- ByteSized Video Reviews #2: Thor: The Dark World
- The MovieByte Podcast #68: Thor Score and Seven
- ‘Thor 2’ Teaser
- ‘Thor: The Dark World’ U.K. Trailer
- ‘Thor: The Dark World’ Reshoots Will Give Us More Loki
- ‘Thor: The Dark World’ Featurette
- Here Comes Loki… I mean Thor — ‘Thor: The Dark World’ Extended TV Spot
- Joss Whedon Did Rewrites for ‘Thor: The Dark World’
- ‘Thor: The Dark World’ TV Spot
- New Clip: Thor Does Not Trust Loki
- Malekith Awakens in ‘Thor: The Dark World’ Clip
Ender’s Game — PG-13
While this film has some pacing problems, I did enjoy it quite a lot. I guess I made the “mistake” of reading the book first and that sort of ruins any film adaption thereafter I suppose. But the essentials of the plot from the book are in place here in the film, and seeing the elements of the book either as I had imagined them, or sometimes even better is always awesome. And Asa Butterfield knocks this one out of the park, as do Harrison Ford and Hailee Steinfeld.
I wrote a review which you might want to check out. We also talked about it on The MovieByte Podcast and you might want to check that out. I also did the inaugural episode of ByteSized on Ender’s Game. It’s short and sweet so definitely check that out.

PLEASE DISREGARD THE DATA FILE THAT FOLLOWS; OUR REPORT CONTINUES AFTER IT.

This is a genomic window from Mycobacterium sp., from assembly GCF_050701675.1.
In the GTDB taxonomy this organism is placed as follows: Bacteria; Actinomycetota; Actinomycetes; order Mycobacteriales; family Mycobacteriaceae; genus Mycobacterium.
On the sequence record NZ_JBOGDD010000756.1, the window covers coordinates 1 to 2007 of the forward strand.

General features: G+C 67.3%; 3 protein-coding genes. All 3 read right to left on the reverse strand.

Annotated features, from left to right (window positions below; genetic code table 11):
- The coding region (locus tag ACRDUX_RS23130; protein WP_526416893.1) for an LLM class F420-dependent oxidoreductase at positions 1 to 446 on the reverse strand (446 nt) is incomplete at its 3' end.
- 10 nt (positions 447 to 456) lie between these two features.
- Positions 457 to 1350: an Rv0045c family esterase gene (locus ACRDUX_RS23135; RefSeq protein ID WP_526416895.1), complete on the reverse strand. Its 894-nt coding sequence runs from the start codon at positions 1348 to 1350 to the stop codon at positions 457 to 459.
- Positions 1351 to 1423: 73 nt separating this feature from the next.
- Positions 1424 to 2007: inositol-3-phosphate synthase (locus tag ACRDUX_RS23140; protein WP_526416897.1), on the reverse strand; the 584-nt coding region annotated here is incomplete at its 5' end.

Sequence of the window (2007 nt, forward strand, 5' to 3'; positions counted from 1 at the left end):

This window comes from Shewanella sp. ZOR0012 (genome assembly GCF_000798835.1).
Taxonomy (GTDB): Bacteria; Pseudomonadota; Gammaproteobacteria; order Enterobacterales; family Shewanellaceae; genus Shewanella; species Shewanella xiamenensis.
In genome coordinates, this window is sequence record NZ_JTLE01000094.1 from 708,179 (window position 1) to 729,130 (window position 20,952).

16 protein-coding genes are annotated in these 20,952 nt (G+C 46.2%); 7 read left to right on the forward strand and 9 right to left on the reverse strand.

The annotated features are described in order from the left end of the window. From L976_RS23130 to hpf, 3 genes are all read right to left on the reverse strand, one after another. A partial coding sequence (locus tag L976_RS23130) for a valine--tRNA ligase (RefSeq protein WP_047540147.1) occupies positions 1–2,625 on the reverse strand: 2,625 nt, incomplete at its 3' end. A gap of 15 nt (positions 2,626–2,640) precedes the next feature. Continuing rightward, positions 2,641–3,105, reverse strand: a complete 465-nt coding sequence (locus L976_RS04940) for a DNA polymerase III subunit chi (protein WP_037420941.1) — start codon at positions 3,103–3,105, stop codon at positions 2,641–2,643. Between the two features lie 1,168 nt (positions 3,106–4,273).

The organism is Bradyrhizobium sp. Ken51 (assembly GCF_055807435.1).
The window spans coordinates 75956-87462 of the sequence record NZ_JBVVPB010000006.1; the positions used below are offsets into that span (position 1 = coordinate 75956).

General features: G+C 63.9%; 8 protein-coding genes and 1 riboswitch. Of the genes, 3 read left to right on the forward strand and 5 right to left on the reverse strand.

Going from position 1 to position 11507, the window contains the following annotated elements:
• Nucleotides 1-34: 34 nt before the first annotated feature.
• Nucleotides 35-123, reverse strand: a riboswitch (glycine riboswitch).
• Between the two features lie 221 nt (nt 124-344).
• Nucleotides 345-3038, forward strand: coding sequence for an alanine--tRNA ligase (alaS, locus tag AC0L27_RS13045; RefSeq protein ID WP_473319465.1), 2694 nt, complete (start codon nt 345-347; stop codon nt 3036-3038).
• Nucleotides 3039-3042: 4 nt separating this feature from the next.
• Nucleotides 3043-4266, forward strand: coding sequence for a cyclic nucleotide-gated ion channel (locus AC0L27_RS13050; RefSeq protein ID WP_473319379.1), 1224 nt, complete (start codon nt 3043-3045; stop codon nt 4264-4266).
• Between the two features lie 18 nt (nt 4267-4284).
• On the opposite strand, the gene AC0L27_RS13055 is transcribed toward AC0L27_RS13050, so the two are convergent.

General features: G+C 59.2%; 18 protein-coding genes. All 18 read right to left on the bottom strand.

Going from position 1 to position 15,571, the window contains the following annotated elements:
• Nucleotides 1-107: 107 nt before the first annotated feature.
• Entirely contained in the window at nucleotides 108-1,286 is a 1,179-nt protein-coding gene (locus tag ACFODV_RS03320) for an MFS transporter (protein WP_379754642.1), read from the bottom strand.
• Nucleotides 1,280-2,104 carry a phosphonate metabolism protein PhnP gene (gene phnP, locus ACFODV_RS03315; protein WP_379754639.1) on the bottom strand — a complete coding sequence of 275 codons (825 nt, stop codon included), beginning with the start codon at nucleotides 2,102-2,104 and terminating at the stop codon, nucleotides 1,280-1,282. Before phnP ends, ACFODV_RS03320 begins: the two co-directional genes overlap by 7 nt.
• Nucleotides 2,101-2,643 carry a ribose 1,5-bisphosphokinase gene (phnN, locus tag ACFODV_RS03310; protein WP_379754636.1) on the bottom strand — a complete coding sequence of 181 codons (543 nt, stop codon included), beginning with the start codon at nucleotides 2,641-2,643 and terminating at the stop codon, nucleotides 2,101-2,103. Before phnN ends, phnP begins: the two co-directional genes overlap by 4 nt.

In the near future, a hostile alien race has attacked Earth. If not for the legendary heroics of International Fleet Commander Mazer Rackham, all would have been lost. In preparation for the next attack, the highly esteemed Colonel Hyrum Graff and the International Military are training only the best young minds to find the future Mazer. Ender Wiggin, a shy but strategically brilliant young leader, is recruited to join the elite. Arriving at Battle School, Ender quickly and easily masters increasingly difficult challenges and simulations, distinguishing himself and winning respect amongst his peers. Ender is soon ordained by Graff as the military’s next great hope, resulting in his promotion to Command School. Once there, he’s trained by Mazer Rackham himself to lead his fellow soldiers into an epic battle that will determine the future of Earth and save the human race.